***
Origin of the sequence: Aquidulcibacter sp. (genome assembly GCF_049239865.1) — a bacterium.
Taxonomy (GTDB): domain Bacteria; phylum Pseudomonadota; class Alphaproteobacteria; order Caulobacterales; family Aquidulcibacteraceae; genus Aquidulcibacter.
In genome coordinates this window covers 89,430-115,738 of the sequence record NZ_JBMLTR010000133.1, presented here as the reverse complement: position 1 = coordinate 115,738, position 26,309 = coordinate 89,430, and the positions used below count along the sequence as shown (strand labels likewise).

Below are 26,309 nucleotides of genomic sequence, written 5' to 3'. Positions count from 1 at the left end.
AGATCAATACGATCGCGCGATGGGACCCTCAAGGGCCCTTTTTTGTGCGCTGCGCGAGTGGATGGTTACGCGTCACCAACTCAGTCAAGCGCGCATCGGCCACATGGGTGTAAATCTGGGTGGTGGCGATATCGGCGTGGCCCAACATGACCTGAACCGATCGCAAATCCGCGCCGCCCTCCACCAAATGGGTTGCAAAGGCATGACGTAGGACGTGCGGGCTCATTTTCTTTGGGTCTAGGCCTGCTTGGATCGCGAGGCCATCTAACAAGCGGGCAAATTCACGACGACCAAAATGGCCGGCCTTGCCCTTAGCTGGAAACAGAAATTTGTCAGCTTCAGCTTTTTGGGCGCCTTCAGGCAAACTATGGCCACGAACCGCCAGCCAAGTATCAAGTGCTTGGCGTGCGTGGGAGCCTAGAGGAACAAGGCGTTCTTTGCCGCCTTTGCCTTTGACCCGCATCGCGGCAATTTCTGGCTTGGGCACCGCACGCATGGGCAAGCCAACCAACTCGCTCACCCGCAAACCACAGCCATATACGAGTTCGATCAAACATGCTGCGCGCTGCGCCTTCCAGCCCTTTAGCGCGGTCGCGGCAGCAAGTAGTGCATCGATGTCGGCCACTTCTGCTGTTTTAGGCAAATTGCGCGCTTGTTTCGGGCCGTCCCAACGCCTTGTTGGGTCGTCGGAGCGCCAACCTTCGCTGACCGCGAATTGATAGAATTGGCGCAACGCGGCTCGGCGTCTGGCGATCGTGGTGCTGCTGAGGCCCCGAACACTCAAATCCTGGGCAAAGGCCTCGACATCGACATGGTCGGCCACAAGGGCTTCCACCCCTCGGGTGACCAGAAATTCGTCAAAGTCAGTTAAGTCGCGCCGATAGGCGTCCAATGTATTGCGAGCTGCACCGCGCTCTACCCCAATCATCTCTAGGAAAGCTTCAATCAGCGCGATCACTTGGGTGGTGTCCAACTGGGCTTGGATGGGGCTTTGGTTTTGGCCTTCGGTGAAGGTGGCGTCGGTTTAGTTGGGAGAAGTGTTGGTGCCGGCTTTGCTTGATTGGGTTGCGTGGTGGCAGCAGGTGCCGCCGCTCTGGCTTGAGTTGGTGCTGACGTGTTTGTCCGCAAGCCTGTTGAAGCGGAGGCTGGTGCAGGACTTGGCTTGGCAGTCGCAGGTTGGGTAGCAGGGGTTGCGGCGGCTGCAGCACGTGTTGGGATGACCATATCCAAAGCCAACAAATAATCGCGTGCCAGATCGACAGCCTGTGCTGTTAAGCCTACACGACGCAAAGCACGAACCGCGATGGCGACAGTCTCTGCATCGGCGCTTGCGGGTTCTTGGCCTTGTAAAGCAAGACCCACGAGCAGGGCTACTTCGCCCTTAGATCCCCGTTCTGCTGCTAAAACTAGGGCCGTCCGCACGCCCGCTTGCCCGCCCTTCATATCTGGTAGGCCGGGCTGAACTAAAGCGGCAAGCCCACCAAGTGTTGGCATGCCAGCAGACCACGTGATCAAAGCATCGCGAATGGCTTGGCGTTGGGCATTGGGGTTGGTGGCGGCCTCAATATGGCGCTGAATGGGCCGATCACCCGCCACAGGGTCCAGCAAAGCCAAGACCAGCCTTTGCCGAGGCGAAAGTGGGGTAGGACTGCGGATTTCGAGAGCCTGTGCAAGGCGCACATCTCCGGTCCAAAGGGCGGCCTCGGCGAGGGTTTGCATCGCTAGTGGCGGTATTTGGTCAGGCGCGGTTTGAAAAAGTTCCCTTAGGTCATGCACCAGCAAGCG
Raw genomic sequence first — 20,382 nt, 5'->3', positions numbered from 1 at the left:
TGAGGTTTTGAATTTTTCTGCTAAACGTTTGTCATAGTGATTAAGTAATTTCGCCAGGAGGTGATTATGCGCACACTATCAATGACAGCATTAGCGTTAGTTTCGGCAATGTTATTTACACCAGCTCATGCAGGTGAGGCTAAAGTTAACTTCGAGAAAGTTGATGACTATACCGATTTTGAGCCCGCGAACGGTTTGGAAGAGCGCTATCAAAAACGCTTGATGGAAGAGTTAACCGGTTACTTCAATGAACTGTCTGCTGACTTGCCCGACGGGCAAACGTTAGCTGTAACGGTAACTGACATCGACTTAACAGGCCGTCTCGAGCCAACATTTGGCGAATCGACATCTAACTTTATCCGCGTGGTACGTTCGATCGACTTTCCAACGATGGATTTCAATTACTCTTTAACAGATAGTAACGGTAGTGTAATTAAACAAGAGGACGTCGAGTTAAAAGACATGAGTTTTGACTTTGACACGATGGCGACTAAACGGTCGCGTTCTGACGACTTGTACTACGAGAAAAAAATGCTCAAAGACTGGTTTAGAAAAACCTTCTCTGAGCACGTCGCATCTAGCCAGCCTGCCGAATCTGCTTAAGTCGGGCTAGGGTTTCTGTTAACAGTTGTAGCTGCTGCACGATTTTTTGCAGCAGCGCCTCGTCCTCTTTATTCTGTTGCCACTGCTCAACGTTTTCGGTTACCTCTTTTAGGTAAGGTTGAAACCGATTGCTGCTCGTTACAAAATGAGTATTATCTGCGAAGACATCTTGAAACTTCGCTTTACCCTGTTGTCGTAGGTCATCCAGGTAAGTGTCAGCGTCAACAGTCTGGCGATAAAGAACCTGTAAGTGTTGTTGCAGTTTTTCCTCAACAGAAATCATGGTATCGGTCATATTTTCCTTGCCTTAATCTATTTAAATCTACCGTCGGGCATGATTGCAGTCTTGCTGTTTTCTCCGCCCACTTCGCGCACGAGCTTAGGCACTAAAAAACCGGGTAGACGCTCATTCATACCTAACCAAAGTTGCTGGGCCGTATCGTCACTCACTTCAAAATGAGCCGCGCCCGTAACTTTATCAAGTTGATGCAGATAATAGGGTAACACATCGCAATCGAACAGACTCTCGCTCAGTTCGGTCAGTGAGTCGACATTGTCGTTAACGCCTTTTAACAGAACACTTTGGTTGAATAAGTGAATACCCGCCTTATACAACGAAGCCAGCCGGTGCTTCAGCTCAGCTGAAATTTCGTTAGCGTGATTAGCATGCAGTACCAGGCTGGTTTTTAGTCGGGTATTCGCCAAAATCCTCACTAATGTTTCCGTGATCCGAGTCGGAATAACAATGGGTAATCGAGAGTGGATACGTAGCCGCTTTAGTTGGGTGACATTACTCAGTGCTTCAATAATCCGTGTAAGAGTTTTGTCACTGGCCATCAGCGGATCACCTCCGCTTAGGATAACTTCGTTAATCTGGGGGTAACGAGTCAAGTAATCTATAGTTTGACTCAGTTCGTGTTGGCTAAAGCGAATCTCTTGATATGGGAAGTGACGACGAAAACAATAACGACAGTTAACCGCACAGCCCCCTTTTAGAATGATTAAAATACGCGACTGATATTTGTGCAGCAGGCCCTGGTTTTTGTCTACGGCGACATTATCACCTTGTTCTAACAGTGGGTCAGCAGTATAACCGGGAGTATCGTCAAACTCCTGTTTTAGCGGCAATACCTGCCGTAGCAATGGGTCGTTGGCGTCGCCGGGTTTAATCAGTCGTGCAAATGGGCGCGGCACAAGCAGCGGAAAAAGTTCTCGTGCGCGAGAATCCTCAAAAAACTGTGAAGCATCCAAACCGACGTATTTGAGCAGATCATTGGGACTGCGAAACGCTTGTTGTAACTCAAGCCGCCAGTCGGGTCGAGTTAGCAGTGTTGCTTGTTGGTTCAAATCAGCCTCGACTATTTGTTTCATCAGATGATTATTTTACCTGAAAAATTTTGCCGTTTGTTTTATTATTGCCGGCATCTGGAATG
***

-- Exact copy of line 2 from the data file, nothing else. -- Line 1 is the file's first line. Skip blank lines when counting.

Taxonomy (GTDB): domain Bacteria; phylum Pseudomonadota; class Alphaproteobacteria; order Caulobacterales; family Aquidulcibacteraceae; genus Aquidulcibacter.